W3C home > Mailing lists > Public > whatwg@whatwg.org > October 2013

Re: [whatwg] Avoiding synchronous iframe load

From: Ryosuke Niwa <rniwa@apple.com>
Date: Wed, 23 Oct 2013 17:57:00 -0700
Message-id: <370CAC55-7DE4-4A00-AE8A-60478AE704DD@apple.com>
To: Boris Zbarsky <bzbarsky@MIT.EDU>
Cc: whatwg@lists.whatwg.org

On Oct 17, 2013, at 10:22 PM, Ryosuke Niwa <rniwa@apple.com> wrote:

> 
> On Oct 17, 2013, at 9:58 PM, Boris Zbarsky <bzbarsky@MIT.EDU> wrote:
> 
>> On 10/18/13 12:39 AM, Ryosuke Niwa wrote:
>>> As far as I read the spec, the navigation happens synchronously.
>> 
>> It's worth defining "the navigation" in this context.  I assume you mean the invocation of http://www.whatwg.org/specs/web-apps/current-work/multipage/history.html#navigate ?  If so, I agree that this is synchronous for iframes being added to the DOM as things are currently specced, as well as for @src changes on <iframe>.
>> 
>> This algorithm then synchronously performs certain steps.  Specifically, checking for scroll-to-anchor and doing the scroll.  At least as far as I can tell.  I don't know why it keeps checking the "gone async" value in steps 11, 12, 15, since nothing in the algorithm sets it to true until step 16 as far as I can tell.  Is "gone async" some sort of persistent state attached to the navigation, as opposed to the local variable it seems to be at step 7?
>> 
>>> Perhaps step 15 on http://www.whatwg.org/specs/web-apps/current-work/multipage/history.html#navigate indicates the specification already mandates it to be asynchronous.
>> 
>> I can't tell what this specification is actually saying here, unfortunately.  Too much indirection.  :(
> 
> Yeah, I'm getting completely lost there.  Perhaps Ian could clarify what the current specification is trying to say there.
> 
>> The main hard design constraint I know of here is that navigating frames to about:blank via appending them to the DOM should ideally not change which document scripts see in the frame (though it does in Gecko right now; as I said we consider that a bug).  Whether this is implemented via some sort of synchronous navigation-like thing or via navigation preserving the document already in the frame seems like more of an implementation/specification detail than an observable thing...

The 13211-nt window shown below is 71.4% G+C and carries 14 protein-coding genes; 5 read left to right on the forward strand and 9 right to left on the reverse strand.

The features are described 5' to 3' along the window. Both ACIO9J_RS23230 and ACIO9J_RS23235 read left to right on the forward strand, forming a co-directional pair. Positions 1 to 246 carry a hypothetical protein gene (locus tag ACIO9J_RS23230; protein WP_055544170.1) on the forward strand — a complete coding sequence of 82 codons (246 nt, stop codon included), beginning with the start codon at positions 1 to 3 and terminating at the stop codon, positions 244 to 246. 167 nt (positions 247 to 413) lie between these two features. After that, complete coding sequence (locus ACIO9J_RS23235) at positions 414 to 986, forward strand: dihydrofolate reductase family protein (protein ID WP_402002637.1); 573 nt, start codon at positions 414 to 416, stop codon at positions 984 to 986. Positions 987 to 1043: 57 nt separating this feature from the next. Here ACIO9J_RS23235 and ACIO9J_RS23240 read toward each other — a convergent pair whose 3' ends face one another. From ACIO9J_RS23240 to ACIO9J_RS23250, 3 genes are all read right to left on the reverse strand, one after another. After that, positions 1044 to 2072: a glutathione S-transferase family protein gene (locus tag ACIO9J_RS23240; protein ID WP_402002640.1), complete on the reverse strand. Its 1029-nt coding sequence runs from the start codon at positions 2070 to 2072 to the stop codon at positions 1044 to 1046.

> 
> I see.  Indeed, Firefox yields "false" but Safari, Chrome, and IE all yield "true" in the following example:
> <!DOCTYPE html>
> <body><script>
> var iframe = document.createElement('iframe');
> iframe.onload = function () { console.log('loaded'); }
> document.body.appendChild(iframe);
> console.log('appended');
> var doc1 = iframe.contentDocument;
> setTimeout(function () {
>   console.log(doc1 === iframe.contentDocument);
> }, 0);
> </script>
> 
> Here is the list of output each browser yields:
> Safari  / Chrome:
> 	loaded
> 	appended
> 	true
> Firefox:
> 	appended
> 	false
> 	loaded
> IE:
> 	loaded
> 	appended
> 	true
> 
> IE's behavior is interesting because it's synchronous. However,
> <iframe src="about:blank" onload="console.log('loaded')"></iframe>
> <script>console.log('appended');</script>
> yields
> 	appended
> 	loaded
> so IE might be behaving differently depending on whether the iframe is inserted by the script or not.

My preference is to match Firefox's behavior, and special-case about:blank to navigate synchronously but fire load event asynchronously.
i.e. what Boris said she wants Firefox to do.

That's probably the most consistent & Web-compatible behavior we can get.

- R. Niwa
Received on Thursday, 24 October 2013 00:57:28 UTC

This archive was generated by hypermail 2.4.0 : Wednesday, 22 January 2020 17:00:12 UTC